Sunday, April 23, 2006

Entry #9

Entry #9
By Bhaswati Ghosh

“Coffee?” He exclaimed, without waiting for my reply, then jived his way to the kitchen, a song on his lips. I smiled. The rugged terrain and the daily dance of death had failed to harden him.

I finished the painting with a smudge of blue. He joined me, holding his drink. For an infantryman fighting seven thousand miles away, a four-day trip back home was luxury.

After discussing his health, the kitties, and the weather, I told him about the divorce and Mark remarrying. Was he upset for being kept in the dark? His lips clipped with unsaid words. Was it the heat when he yelped at gulping a large sip of coffee?

Caffeine over, he was back to his ebullient self. “Let’s see how the masterpiece looks.” He placed the canvas on the wall. “I’m gonna steal this one once I start living on my own. Make sure you sign it.”

“It’s yours,” I said with a weak grin.

“Well, aren’t you a sweetheart?” He hugged me.

Then, he gave me the gift; two beautiful crystal lights. He positioned them at the ends of the chest, just below the painting.

Three days later, a day before his nineteenth birthday, I received his death notice. Today, he would have been twenty.

I stepped into the room that had remained unlit for a year. I turned on the two lights and glanced at the painting.

“May the light shine for you, my son,” I whispered, before a lump blocked my throat.

[Bhaswati Ghosh is a freelance writer, living in New Delhi, India. Her work has appeared in electronic zines such as Chowk (, Runes Magazine (, Seven Seas (, and in the newsletter of the online writing forum, Writers4Writers ( She has also been published in Teenage Buzz, a U.S. publication. Her debut book, Making Out in America is slated for release in 2006. The book is a humorous, anecdotal account of the author’s experiences with American slang and colloquialisms as an outsider. Bhaswati’s other interests include singing, cooking, and traveling. Visit her by clicking the link above.]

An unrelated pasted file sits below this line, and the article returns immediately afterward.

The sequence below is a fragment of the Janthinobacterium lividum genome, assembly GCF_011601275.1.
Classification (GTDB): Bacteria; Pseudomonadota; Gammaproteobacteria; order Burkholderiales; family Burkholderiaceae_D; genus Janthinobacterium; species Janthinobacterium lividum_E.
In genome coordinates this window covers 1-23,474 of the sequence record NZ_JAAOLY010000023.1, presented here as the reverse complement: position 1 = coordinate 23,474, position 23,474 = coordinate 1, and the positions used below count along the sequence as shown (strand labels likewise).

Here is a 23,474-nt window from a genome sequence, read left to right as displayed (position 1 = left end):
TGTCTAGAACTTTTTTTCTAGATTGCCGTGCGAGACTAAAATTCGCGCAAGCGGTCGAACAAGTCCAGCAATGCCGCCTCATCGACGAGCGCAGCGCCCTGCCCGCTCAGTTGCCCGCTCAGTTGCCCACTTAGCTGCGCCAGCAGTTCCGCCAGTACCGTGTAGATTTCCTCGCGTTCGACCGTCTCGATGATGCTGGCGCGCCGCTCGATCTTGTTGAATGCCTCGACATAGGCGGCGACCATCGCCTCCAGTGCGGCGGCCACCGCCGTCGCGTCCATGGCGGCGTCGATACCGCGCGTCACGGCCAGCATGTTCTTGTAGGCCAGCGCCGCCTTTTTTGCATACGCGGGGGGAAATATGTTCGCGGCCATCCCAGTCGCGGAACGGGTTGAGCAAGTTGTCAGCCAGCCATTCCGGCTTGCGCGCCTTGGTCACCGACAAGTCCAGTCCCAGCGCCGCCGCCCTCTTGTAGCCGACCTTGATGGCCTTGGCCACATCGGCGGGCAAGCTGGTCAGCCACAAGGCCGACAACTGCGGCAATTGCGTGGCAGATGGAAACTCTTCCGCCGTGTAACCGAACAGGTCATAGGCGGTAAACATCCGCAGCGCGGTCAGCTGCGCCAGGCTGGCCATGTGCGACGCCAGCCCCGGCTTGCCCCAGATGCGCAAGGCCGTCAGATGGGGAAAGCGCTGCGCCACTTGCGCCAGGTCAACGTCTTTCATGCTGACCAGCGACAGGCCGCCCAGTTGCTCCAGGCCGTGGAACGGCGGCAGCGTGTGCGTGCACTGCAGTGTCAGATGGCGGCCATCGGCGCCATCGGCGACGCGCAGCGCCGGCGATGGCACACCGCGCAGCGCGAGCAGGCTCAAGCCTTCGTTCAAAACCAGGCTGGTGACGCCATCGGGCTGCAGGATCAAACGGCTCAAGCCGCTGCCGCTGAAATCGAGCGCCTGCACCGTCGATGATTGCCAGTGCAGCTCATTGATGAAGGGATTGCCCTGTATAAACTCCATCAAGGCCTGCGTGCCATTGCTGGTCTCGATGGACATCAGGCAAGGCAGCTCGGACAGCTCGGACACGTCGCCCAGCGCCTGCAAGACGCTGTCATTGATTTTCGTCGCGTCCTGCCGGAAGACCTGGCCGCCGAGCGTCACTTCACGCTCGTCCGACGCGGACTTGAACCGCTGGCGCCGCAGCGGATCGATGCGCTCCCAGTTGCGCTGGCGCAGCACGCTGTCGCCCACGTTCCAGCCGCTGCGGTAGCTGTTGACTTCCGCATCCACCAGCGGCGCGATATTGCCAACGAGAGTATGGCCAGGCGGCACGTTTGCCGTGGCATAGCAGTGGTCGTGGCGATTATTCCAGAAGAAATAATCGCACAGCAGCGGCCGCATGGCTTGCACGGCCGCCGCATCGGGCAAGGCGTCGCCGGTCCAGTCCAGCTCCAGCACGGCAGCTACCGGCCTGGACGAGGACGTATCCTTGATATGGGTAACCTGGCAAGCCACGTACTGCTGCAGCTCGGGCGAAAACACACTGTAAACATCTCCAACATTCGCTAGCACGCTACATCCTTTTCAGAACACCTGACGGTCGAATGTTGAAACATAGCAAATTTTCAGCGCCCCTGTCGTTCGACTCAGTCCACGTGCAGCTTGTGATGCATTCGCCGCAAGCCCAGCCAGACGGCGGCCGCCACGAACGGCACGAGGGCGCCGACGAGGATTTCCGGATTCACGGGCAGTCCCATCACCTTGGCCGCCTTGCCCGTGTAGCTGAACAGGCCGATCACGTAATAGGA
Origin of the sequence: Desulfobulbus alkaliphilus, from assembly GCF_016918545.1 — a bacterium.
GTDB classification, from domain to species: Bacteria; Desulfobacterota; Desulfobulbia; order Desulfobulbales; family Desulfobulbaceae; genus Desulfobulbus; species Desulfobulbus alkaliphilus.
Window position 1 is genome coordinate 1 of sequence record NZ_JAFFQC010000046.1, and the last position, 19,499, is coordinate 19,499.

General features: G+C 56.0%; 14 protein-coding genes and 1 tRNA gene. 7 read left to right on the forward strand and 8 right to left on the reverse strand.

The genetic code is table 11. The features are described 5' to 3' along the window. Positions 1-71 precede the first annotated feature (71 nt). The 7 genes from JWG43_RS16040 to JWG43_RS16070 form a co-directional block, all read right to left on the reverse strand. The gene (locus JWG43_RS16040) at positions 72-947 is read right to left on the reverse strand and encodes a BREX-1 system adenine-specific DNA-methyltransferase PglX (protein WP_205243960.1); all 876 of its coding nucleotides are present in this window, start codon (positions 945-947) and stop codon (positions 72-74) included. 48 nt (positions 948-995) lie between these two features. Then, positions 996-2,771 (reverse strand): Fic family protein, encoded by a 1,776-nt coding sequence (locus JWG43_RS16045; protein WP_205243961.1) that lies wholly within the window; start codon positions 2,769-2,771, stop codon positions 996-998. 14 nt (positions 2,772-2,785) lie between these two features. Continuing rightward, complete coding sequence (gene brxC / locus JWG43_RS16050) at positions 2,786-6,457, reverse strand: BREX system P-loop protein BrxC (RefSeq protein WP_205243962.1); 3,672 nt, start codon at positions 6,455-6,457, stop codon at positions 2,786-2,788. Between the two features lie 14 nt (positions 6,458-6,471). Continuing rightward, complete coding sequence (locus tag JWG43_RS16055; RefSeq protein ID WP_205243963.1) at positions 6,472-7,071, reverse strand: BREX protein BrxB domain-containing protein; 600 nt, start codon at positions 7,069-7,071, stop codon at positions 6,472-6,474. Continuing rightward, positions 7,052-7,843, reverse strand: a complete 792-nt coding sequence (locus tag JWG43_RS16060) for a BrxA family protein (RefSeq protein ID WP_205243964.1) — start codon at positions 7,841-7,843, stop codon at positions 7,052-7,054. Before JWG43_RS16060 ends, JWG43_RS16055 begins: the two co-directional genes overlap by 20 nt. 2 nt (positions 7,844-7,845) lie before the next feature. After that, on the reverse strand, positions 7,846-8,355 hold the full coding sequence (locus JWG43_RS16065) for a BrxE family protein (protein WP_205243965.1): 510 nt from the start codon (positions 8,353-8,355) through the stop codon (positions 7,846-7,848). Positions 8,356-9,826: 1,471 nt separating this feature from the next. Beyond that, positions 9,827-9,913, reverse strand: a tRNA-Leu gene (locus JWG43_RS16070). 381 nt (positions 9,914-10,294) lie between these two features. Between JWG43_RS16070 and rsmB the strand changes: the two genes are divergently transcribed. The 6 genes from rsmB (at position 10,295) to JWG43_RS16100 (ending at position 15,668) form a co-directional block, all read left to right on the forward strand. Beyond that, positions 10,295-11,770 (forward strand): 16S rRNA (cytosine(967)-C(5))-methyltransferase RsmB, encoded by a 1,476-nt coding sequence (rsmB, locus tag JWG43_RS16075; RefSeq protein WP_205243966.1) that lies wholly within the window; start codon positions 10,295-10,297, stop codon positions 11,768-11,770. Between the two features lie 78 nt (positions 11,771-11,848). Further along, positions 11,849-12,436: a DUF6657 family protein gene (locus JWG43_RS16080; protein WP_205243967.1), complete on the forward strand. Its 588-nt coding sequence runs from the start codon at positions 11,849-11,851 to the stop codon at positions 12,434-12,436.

Bernita said...

This makes me cry.
I have a son in uniform.

Robin said...

Absolutely beautiful!

Erik Ivan James said...

Yep, wet eyes and tight throat.

Anonymous said...

as always, dear friend, you do well. I enjoyed this piece a lot, lady :)


Anonymous said...

Lovely mother and son moment. You drew a wonderful picture of a loving son. And such sadness at the end.

Lyn said...

The year of grief concludes with a poignant moment of reflection - you caught that moment well. Good writing. I don't know about the divorce and remarrying of Mark - seems a bit abrupt and not truly necessary - but maybe it was more developed and had to be cut? Still, strong images and moving story. Enjoyed it. Lyndon

Bhaswati said...

Thanks for the comments, everyone. I really appreciate the feedback :)

Lyn, you got it. The piece I originally wrote, came to about 400 words. Chopping it down to 250 wasn't that easy. I brought in the divorce to show the young boy's maturity--he doesn't react with an outburst despite being kept in the dark. But yes, a few more words could have helped make it clearer. Thanks for the kind words on the story :)

Anonymous said...

Bhaswati, very original. I liked the use of the painting and the lights as gifts. So sad....

Bhaswati said...

Glad you liked it Jason. I wouldn't mind some more constructive feedback if you have the time. Thanks again :)